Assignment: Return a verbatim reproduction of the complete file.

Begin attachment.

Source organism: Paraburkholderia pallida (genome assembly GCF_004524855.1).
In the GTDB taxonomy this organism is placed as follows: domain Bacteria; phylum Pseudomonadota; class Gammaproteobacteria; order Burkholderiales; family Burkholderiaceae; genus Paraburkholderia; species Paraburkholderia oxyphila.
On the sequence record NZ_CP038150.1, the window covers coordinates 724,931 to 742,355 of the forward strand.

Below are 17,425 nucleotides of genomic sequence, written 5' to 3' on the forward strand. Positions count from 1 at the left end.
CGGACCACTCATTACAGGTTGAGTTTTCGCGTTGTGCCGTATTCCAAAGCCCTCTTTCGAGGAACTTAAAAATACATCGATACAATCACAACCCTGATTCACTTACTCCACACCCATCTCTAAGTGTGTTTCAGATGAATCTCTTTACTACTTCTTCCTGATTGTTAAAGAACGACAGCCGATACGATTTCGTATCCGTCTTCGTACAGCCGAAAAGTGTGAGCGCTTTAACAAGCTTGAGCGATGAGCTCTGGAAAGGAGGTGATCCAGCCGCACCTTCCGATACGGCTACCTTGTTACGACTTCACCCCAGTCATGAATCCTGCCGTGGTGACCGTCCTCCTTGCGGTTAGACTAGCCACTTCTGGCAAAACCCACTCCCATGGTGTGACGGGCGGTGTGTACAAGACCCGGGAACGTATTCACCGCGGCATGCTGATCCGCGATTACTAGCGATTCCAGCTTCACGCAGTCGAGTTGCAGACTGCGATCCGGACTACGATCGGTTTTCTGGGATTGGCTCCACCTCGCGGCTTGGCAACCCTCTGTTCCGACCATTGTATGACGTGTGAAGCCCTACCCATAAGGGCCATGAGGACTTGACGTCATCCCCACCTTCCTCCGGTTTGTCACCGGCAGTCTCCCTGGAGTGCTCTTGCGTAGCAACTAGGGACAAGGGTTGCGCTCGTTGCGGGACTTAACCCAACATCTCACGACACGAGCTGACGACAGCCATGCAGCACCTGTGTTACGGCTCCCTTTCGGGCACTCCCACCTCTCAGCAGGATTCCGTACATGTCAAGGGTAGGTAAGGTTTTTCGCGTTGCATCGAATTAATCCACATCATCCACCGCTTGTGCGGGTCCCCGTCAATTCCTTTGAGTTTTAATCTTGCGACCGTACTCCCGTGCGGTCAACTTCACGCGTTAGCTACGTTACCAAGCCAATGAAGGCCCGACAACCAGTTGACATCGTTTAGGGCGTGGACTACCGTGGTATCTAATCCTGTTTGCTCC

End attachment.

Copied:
Source organism: Paraburkholderia pallida (genome assembly GCF_004524855.1).
In the GTDB taxonomy this organism is placed as follows: domain Bacteria; phylum Pseudomonadota; class Gammaproteobacteria; order Burkholderiales; family Burkholderiaceae; genus Paraburkholderia; species Paraburkholderia oxyphila.
On the sequence record NZ_CP038150.1, the window covers coordinates 724,931 to 742,355 of the forward strand.

Below are 17,425 nucleotides of genomic sequence, written 5' to 3' on the forward strand. Positions count from 1 at the left end.
CGGACCACTCATTACAGGTTGAGTTTTCGCGTTGTGCCGTATTCCAAAGCCCTCTTTCGAGGAACTTAAAAATACATCGATACAATCACAACCCTGATTCACTTACTCCACACCCATCTCTAAGTGTGTTTCAGATGAATCTCTTTACTACTTCTTCCTGATTGTTAAAGAACGACAGCCGATACGATTTCGTATCCGTCTTCGTACAGCCGAAAAGTGTGAGCGCTTTAACAAGCTTGAGCGATGAGCTCTGGAAAGGAGGTGATCCAGCCGCACCTTCCGATACGGCTACCTTGTTACGACTTCACCCCAGTCATGAATCCTGCCGTGGTGACCGTCCTCCTTGCGGTTAGACTAGCCACTTCTGGCAAAACCCACTCCCATGGTGTGACGGGCGGTGTGTACAAGACCCGGGAACGTATTCACCGCGGCATGCTGATCCGCGATTACTAGCGATTCCAGCTTCACGCAGTCGAGTTGCAGACTGCGATCCGGACTACGATCGGTTTTCTGGGATTGGCTCCACCTCGCGGCTTGGCAACCCTCTGTTCCGACCATTGTATGACGTGTGAAGCCCTACCCATAAGGGCCATGAGGACTTGACGTCATCCCCACCTTCCTCCGGTTTGTCACCGGCAGTCTCCCTGGAGTGCTCTTGCGTAGCAACTAGGGACAAGGGTTGCGCTCGTTGCGGGACTTAACCCAACATCTCACGACACGAGCTGACGACAGCCATGCAGCACCTGTGTTACGGCTCCCTTTCGGGCACTCCCACCTCTCAGCAGGATTCCGTACATGTCAAGGGTAGGTAAGGTTTTTCGCGTTGCATCGAATTAATCCACATCATCCACCGCTTGTGCGGGTCCCCGTCAATTCCTTTGAGTTTTAATCTTGCGACCGTACTCCCGTGCGGTCAACTTCACGCGTTAGCTACGTTACCAAGCCAATGAAGGCCCGACAACCAGTTGACATCGTTTAGGGCGTGGACTACCGTGGTATCTAATCCTGTTTGCTCC